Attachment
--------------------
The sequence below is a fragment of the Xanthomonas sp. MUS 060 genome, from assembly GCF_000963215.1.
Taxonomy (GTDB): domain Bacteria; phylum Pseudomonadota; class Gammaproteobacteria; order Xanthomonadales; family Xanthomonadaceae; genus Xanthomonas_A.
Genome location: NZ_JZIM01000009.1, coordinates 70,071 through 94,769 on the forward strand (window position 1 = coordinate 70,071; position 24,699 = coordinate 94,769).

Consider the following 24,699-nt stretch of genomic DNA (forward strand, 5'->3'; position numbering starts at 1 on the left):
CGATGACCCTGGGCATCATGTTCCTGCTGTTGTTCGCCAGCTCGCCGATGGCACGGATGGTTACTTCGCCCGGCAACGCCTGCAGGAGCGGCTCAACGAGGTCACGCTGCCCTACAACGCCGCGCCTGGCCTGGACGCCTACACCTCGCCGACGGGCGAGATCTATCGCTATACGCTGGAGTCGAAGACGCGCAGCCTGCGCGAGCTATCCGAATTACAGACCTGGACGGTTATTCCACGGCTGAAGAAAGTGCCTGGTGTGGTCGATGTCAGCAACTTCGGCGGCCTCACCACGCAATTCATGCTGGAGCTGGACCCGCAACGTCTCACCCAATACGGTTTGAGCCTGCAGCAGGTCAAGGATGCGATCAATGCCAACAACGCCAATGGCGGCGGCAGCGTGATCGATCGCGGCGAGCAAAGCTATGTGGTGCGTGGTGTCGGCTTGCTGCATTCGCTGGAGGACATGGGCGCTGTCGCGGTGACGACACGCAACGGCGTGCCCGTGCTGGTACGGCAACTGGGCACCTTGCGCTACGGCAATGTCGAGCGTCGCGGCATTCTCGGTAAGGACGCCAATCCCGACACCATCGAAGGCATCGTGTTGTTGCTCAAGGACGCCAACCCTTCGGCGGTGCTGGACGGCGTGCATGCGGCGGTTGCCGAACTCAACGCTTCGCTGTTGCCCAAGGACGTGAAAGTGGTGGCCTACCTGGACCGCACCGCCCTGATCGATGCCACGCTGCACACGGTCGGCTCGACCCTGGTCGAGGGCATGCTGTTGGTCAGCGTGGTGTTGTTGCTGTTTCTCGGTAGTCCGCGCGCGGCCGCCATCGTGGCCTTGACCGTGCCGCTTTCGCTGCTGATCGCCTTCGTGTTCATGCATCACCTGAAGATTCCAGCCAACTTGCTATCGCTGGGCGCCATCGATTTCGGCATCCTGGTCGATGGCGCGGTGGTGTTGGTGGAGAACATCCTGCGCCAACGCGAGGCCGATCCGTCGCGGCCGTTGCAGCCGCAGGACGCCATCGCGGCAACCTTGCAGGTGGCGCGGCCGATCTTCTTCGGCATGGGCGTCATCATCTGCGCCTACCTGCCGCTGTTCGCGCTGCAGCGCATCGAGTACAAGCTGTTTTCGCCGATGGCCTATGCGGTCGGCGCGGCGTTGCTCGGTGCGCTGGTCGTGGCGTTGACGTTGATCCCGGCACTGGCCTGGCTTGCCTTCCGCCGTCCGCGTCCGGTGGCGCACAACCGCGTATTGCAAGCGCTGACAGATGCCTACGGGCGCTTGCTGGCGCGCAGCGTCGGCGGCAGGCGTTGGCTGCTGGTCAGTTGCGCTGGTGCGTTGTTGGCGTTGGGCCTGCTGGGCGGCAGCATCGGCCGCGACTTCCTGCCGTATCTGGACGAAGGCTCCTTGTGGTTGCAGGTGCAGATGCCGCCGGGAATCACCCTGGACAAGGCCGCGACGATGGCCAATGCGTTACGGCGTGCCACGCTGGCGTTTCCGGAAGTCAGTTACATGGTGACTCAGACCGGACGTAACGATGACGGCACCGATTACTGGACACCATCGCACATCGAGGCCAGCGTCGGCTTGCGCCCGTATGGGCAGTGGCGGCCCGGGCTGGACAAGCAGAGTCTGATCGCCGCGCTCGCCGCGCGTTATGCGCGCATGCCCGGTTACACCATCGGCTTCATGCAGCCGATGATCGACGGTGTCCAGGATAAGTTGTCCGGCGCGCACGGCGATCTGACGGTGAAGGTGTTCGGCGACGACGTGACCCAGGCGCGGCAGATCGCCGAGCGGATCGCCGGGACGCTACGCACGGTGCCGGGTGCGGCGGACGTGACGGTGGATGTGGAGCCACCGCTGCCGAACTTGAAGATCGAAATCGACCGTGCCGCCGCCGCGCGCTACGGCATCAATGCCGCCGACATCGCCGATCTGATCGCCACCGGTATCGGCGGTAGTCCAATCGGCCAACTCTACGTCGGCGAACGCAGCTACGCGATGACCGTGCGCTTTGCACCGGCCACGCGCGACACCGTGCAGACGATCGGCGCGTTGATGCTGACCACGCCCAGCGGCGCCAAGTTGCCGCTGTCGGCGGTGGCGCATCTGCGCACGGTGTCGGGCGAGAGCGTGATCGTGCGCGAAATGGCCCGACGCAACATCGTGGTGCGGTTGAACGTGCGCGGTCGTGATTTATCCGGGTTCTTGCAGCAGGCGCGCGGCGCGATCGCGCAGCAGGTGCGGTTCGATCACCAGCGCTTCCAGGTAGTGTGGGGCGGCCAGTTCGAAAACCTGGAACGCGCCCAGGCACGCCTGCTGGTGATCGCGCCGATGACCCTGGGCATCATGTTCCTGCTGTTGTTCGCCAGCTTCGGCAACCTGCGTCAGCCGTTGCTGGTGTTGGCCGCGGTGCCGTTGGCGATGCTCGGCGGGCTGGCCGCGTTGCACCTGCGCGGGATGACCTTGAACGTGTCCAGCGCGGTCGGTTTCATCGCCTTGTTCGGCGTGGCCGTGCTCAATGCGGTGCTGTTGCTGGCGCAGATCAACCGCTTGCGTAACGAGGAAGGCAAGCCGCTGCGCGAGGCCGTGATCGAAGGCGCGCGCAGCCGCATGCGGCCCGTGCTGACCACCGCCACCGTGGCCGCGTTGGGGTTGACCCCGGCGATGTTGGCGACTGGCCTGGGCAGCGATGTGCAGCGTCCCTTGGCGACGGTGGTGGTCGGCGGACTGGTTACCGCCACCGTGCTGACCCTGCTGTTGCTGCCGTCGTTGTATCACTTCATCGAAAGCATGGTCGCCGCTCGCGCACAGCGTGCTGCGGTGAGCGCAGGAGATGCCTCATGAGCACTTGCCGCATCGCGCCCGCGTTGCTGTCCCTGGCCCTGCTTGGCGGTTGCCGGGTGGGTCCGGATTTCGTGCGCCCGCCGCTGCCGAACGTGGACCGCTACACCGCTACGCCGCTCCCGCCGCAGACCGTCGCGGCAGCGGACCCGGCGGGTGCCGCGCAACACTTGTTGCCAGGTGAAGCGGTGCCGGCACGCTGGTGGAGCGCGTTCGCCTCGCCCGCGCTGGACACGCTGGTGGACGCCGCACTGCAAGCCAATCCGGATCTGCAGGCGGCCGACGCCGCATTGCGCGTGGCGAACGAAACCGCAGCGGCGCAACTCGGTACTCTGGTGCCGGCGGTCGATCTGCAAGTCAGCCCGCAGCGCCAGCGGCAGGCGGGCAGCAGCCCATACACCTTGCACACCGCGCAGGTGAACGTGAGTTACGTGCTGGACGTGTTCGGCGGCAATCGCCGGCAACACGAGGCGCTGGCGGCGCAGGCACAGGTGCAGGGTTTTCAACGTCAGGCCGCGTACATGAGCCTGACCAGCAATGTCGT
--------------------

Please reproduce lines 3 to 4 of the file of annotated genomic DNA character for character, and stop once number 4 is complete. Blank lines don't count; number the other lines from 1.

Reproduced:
Genome location: NZ_JZIM01000009.1, coordinates 70,071 through 94,769 on the forward strand (window position 1 = coordinate 70,071; position 24,699 = coordinate 94,769).

Consider the following 24,699-nt stretch of genomic DNA (forward strand, 5'->3'; position numbering starts at 1 on the left):